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this affair to such an issue, as would be most calculated to promote his own glory; and he had the satisfaction, in a short time, to receive a gracious answer to his petitions. A few days afterwards he mentioned the subject to Mrs. Unwin, a satisfactory arrangement was very speedily made with the family, and he entered upon his new abode, the eleventh of November, 1765.

The manner in which he spent his time while associated with this exemplary family, and the high degree of enjoyment he there experienced, will be seen by the following extracts from his correspondence with his two amiable cousins, Lady Hesketh and Mrs. Cowper. To the former he thus writes :

“My dear Cousin,—The frequency of your letters to me, while I lived alone, was occasioned, I am sure, by your regard for my welfare, and was an act of particular charity. I bless God, however, that I was happy even then; solitude has nothing gloomy in it, if the soul points upwards. St. Paul tells his Hebrew converts, · Ye are come,' (already come)to Mount Sion, to an innumerable company of angels, to the general assembly of the first born, which are written in heaven, and to Jesus the Mediator of the new covenant.' When this is the case, as surely it was with them, or the Spirit of truth would never have spoken it, there is an end to the melancholy and dulness of life at once. You will not suspect me, my dear cousin, of a design to understand this passage literally ; but this, however, it certainly means, that a lively faith is able to anticipate, in some measure, the joys of that heavenly society which the soul shall actually possess hereafter.

“Since I have changed my situation, I have found still greater cause of thanksgiving to the Father of all mercies. The family with whom I live are Christians, and it has pleased the Almighty to bring me to the knowledge of them, that I may want no means of improvement in that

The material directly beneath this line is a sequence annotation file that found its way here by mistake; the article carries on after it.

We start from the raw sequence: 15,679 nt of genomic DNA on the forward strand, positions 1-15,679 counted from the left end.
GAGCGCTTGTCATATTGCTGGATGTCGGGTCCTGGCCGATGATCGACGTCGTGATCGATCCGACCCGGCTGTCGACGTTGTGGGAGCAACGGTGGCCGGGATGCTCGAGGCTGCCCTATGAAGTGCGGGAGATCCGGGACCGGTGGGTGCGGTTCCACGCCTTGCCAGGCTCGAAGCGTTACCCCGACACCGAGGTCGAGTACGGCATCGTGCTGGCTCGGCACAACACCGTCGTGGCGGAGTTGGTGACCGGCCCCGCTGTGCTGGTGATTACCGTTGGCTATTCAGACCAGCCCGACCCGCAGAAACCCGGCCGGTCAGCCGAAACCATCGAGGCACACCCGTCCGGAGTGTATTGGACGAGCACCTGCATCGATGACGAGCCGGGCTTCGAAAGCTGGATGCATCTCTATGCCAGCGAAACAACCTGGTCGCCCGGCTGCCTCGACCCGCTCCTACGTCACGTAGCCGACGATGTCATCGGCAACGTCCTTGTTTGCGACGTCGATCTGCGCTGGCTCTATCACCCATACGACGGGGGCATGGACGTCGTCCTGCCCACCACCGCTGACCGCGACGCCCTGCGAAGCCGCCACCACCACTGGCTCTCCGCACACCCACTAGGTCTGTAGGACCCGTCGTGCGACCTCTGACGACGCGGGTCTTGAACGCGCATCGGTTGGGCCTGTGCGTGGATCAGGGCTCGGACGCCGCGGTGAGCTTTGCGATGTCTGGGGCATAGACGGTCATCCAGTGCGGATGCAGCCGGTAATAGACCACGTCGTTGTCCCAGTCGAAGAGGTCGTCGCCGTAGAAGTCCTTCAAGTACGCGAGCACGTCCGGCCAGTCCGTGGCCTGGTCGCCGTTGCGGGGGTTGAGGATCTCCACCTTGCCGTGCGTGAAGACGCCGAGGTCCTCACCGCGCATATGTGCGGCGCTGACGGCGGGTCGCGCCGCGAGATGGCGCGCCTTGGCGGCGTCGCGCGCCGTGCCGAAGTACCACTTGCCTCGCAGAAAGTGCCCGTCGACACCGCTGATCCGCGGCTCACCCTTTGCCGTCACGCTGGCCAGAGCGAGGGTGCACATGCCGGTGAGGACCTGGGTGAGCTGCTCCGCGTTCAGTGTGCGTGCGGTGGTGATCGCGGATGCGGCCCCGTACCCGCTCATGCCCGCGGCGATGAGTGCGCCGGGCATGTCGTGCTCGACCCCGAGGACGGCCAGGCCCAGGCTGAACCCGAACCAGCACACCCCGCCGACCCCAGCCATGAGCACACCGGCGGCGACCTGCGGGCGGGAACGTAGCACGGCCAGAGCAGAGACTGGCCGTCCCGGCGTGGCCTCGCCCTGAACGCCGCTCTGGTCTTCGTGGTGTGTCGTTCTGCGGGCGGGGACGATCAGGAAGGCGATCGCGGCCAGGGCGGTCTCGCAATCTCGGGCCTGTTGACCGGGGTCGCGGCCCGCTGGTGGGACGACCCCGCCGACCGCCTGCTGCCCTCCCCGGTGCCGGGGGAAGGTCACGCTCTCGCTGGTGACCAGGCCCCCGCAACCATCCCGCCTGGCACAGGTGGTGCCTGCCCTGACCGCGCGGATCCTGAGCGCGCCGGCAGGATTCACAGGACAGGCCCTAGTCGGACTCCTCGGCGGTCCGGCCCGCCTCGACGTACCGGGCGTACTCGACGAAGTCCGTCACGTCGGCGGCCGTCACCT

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temper and conduct which he requires of all his servants. My dear cousin ! one-half of the Christian world would call this madness, fanaticism, and folly; but are not these things warranted by the word of God. If we have no communion with God here, surely we can expect none hereafter. A faith that does not place our conversation in heaven; that does not warm the heart, and purify it too; that does not, in short, govern our thoughts, words, and deeds, is not Christian faith, nor can we procure by it any - spiritual blessing, here or hereafter. Let us therefore see that we do not deceive ourselves in a matter of such infinite moment. The world will be ever telling us that we are good cnough, and the world will vilify us behind our backs: but it is not the world which tries the heart — that is the prerogative of God alone. My dear cousin! I have often prayed for you behind your back, and now I pray for you to your face. There are many who would not forgive me this wrong, but I have known you so long, and so well, that I am not afraid of telling you how sincerely I wish for your growth in every Christian grace, in every thing that may promote and secure your everlasting welfare.”